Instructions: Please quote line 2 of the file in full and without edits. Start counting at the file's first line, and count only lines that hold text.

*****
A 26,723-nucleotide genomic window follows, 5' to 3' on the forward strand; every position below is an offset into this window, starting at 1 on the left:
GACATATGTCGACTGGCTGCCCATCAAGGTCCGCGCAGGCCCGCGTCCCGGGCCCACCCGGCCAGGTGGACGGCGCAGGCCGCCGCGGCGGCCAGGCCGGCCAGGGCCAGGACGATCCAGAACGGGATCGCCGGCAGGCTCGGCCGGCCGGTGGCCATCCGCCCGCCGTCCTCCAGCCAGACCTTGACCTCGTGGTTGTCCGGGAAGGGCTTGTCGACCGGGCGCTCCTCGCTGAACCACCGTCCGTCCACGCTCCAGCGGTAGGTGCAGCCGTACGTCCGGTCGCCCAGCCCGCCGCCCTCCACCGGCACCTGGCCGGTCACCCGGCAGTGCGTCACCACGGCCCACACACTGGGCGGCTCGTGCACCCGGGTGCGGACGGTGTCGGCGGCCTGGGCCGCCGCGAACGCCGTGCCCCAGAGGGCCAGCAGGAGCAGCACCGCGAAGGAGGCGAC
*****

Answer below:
GACATATGTCGACTGGCTGCCCATCAAGGTCCGCGCAGGCCCGCGTCCCGGGCCCACCCGGCCAGGTGGACGGCGCAGGCCGCCGCGGCGGCCAGGCCGGCCAGGGCCAGGACGATCCAGAACGGGATCGCCGGCAGGCTCGGCCGGCCGGTGGCCATCCGCCCGCCGTCCTCCAGCCAGACCTTGACCTCGTGGTTGTCCGGGAAGGGCTTGTCGACCGGGCGCTCCTCGCTGAACCACCGTCCGTCCACGCTCCAGCGGTAGGTGCAGCCGTACGTCCGGTCGCCCAGCCCGCCGCCCTCCACCGGCACCTGGCCGGTCACCCGGCAGTGCGTCACCACGGCCCACACACTGGGCGGCTCGTGCACCCGGGTGCGGACGGTGTCGGCGGCCTGGGCCGCCGCGAACGCCGTGCCCCAGAGGGCCAGCAGGAGCAGCACCGCGAAGGAGGCGAC